Facial recognition is not as automatic as it may seem. Researchers have identified specific areas in the brain devoted solely to picking out faces among other objects we encounter. Two specific effects have been established as being critical for facial recognition – holistic processing (in which we view the face as a whole, instead of in various parts) and left-side bias (in which we have a preference for the left side of the face).
Psychologists Janet H. Hsiao from the University of Hong Kong and Garrison W. Cottrell from the University of California, San Diego wanted to test if these effects were specific for facial recognition or if they help us to identify other objects as well.
Chinese characters share many of the same features as faces (e.g., thousands must be recognized at the individual level, upright orientation and some characters have a mirror-symmetric configuration, as in faces), so in these experiments, native Chinese and non-Chinese readers were asked to discriminate Chinese characters. In the first experiment, focusing on the holistic processing effect, volunteers were shown two characters above and below the center of the screen simultaneously and had to determine if the top or bottom halves of each character were identical.
In the second experiment, which focused on the left-side bias effect, volunteers were shown a mirror-symmetric Chinese character together with two made-up characters (one created from two left halves of the original character and the other created from two right halves of the original character) and had to indicate which of the two characters was most similar to the original one. In addition, during the second experiment, the participants' eye movements were monitored.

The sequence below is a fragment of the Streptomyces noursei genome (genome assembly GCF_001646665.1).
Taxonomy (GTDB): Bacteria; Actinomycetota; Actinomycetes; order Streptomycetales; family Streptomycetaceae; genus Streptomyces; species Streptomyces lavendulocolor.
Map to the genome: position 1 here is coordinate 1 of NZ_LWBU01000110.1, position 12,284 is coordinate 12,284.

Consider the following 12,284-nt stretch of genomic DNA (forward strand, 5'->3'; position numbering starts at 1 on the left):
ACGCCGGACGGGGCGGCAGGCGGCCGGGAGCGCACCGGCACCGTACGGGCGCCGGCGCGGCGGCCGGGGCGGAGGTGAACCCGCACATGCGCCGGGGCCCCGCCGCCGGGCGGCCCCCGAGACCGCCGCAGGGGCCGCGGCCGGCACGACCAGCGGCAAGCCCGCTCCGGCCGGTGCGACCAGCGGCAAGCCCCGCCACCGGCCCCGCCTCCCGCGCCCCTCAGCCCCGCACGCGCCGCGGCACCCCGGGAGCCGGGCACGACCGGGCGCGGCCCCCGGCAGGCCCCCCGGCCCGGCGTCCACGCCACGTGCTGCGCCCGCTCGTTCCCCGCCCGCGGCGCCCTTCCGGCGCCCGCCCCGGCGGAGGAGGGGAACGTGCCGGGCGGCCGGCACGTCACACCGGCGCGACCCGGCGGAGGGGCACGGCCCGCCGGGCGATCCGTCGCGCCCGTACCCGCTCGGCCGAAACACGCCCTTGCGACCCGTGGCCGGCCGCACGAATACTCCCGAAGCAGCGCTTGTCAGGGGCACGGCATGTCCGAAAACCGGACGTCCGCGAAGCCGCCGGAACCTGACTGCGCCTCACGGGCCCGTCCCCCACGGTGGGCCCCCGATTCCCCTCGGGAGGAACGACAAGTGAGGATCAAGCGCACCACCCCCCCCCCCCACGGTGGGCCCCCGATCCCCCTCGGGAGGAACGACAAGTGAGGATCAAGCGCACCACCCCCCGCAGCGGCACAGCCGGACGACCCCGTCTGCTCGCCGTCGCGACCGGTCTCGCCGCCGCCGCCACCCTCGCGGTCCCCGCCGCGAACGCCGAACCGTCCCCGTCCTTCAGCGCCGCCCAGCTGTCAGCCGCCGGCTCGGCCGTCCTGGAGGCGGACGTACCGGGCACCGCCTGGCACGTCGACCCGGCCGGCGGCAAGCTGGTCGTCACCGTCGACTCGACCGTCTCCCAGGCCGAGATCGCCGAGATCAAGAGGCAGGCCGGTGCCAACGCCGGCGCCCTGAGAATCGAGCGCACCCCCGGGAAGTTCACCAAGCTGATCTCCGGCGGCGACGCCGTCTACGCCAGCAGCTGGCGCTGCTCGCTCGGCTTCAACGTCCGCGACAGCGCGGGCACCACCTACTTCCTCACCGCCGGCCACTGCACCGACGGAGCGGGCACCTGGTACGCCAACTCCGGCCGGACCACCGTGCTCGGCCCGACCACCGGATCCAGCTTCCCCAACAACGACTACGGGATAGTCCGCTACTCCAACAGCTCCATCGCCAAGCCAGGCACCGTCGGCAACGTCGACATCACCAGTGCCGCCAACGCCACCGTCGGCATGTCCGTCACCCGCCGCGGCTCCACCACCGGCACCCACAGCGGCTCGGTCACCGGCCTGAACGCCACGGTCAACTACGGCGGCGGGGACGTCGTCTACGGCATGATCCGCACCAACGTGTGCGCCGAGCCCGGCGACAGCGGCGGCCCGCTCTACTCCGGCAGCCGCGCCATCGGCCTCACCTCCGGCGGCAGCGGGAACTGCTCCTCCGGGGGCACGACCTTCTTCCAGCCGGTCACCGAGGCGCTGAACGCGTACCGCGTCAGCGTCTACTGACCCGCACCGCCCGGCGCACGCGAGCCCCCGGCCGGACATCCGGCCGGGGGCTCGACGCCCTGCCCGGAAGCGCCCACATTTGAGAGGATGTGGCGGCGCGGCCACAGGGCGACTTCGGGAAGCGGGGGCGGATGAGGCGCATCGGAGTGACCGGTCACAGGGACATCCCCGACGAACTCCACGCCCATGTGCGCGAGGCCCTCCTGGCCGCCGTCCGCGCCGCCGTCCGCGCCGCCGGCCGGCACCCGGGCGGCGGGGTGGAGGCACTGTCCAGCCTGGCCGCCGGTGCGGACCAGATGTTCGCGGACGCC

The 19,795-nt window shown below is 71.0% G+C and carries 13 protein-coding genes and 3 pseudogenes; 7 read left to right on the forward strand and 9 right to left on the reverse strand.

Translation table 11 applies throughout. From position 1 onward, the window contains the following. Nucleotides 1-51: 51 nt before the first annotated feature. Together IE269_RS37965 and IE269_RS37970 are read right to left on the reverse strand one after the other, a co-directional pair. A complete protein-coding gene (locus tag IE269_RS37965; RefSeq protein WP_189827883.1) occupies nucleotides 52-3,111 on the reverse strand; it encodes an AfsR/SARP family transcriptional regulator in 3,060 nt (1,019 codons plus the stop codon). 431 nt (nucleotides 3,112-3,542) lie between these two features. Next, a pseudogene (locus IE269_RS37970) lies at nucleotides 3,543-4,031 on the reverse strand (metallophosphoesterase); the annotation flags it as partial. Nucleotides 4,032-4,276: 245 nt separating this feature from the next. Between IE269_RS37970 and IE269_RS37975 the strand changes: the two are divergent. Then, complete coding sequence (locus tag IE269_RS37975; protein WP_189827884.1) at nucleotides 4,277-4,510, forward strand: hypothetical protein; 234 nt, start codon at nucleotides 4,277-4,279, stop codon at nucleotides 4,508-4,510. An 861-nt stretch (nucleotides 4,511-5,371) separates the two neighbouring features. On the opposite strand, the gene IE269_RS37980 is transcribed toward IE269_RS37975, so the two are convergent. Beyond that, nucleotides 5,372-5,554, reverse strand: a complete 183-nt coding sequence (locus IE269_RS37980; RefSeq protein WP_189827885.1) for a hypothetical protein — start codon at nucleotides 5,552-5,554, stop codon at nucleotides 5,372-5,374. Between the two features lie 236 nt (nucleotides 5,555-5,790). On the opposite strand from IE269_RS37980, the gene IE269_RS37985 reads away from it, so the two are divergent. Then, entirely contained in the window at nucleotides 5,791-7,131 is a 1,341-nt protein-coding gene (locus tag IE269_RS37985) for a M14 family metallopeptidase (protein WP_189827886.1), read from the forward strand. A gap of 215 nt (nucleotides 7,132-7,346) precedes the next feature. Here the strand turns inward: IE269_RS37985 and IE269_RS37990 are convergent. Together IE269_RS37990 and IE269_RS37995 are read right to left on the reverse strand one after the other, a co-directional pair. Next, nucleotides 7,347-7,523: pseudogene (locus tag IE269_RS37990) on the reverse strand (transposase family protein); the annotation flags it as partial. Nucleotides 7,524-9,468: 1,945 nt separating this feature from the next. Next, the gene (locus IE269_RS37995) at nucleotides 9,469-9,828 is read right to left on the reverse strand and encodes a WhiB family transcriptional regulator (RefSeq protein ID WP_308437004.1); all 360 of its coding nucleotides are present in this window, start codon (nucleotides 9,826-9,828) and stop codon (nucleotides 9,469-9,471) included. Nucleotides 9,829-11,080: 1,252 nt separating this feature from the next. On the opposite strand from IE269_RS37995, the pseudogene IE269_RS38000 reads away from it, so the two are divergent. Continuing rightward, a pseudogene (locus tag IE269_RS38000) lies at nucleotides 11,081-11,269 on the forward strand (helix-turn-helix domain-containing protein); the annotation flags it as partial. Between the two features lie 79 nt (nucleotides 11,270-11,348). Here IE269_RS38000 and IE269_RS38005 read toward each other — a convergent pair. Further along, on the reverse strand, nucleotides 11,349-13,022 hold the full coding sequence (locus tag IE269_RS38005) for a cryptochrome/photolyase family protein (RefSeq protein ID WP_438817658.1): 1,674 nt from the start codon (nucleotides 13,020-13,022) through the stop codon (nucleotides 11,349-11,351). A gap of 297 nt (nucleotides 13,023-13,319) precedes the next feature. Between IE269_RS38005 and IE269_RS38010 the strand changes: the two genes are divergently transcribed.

The results showed that the volunteers who were not readers of Chinese tended to look at the Chinese characters more holistically, compared to native Chinese reader volunteers. The researchers hypothesized that the task of reading Chinese characters led the Chinese reader volunteers to better discern specific components of the characters (such as individual stroke patterns), which were not as clear and important to the non-Chinese reader volunteers. In the second experiment, the Chinese volunteers showed a preference for the characters that were made of two left sides.
These findings suggest that whether or not we use holistic processing depends on the task performed with the object and its features, and that holistic processing is not used in general visual expertise. The authors note that when we see a face, we may group the features together because of the uniform configuration of faces, whereas when experts view Chinese characters they may show reduced holistic processing because they have learned to isolate and identify components that appear repetitively in different characters to facilitate character recognition. However, the left-side bias exhibited by the native Chinese reader volunteers in the second experiment suggests that since this effect does not appear to be face-specific, it may be a marker of general visual expertise.
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